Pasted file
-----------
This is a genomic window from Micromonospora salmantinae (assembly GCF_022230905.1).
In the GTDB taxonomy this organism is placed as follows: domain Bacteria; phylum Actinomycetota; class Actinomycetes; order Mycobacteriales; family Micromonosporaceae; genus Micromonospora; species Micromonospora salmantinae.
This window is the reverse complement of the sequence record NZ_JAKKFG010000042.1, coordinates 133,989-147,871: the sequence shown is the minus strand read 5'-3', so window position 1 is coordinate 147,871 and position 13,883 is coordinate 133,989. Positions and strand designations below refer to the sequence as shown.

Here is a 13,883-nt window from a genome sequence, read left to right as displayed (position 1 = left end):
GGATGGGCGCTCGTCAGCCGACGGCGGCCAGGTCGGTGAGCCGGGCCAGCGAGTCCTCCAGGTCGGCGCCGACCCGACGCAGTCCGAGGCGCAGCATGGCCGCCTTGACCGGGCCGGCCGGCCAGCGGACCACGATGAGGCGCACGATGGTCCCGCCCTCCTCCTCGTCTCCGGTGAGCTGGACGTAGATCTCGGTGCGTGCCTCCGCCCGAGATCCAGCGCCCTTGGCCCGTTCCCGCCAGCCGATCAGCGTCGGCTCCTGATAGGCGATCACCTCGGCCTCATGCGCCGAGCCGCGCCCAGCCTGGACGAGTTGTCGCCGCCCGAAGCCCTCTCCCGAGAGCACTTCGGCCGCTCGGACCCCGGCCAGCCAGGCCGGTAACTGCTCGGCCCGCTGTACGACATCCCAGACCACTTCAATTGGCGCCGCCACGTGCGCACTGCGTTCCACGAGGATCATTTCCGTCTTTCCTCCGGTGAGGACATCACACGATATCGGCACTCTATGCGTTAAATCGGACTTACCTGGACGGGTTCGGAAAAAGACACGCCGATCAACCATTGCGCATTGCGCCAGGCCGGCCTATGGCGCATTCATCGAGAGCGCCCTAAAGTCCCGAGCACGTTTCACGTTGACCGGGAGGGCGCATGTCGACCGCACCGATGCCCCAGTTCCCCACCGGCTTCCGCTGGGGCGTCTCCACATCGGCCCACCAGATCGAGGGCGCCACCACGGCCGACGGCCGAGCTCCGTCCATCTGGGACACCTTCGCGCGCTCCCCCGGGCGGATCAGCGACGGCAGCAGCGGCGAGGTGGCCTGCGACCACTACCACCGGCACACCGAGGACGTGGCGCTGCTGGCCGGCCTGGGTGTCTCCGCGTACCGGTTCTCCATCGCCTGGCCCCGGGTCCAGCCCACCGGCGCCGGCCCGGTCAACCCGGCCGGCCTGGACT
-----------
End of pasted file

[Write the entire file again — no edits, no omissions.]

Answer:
This is a genomic window from Micromonospora salmantinae (assembly GCF_022230905.1).
In the GTDB taxonomy this organism is placed as follows: domain Bacteria; phylum Actinomycetota; class Actinomycetes; order Mycobacteriales; family Micromonosporaceae; genus Micromonospora; species Micromonospora salmantinae.
This window is the reverse complement of the sequence record NZ_JAKKFG010000042.1, coordinates 133,989-147,871: the sequence shown is the minus strand read 5'-3', so window position 1 is coordinate 147,871 and position 13,883 is coordinate 133,989. Positions and strand designations below refer to the sequence as shown.

Here is a 13,883-nt window from a genome sequence, read left to right as displayed (position 1 = left end):
GGATGGGCGCTCGTCAGCCGACGGCGGCCAGGTCGGTGAGCCGGGCCAGCGAGTCCTCCAGGTCGGCGCCGACCCGACGCAGTCCGAGGCGCAGCATGGCCGCCTTGACCGGGCCGGCCGGCCAGCGGACCACGATGAGGCGCACGATGGTCCCGCCCTCCTCCTCGTCTCCGGTGAGCTGGACGTAGATCTCGGTGCGTGCCTCCGCCCGAGATCCAGCGCCCTTGGCCCGTTCCCGCCAGCCGATCAGCGTCGGCTCCTGATAGGCGATCACCTCGGCCTCATGCGCCGAGCCGCGCCCAGCCTGGACGAGTTGTCGCCGCCCGAAGCCCTCTCCCGAGAGCACTTCGGCCGCTCGGACCCCGGCCAGCCAGGCCGGTAACTGCTCGGCCCGCTGTACGACATCCCAGACCACTTCAATTGGCGCCGCCACGTGCGCACTGCGTTCCACGAGGATCATTTCCGTCTTTCCTCCGGTGAGGACATCACACGATATCGGCACTCTATGCGTTAAATCGGACTTACCTGGACGGGTTCGGAAAAAGACACGCCGATCAACCATTGCGCATTGCGCCAGGCCGGCCTATGGCGCATTCATCGAGAGCGCCCTAAAGTCCCGAGCACGTTTCACGTTGACCGGGAGGGCGCATGTCGACCGCACCGATGCCCCAGTTCCCCACCGGCTTCCGCTGGGGCGTCTCCACATCGGCCCACCAGATCGAGGGCGCCACCACGGCCGACGGCCGAGCTCCGTCCATCTGGGACACCTTCGCGCGCTCCCCCGGGCGGATCAGCGACGGCAGCAGCGGCGAGGTGGCCTGCGACCACTACCACCGGCACACCGAGGACGTGGCGCTGCTGGCCGGCCTGGGTGTCTCCGCGTACCGGTTCTCCATCGCCTGGCCCCGGGTCCAGCCCACCGGCGCCGGCCCGGTCAACCCGGCCGGCCTGGACT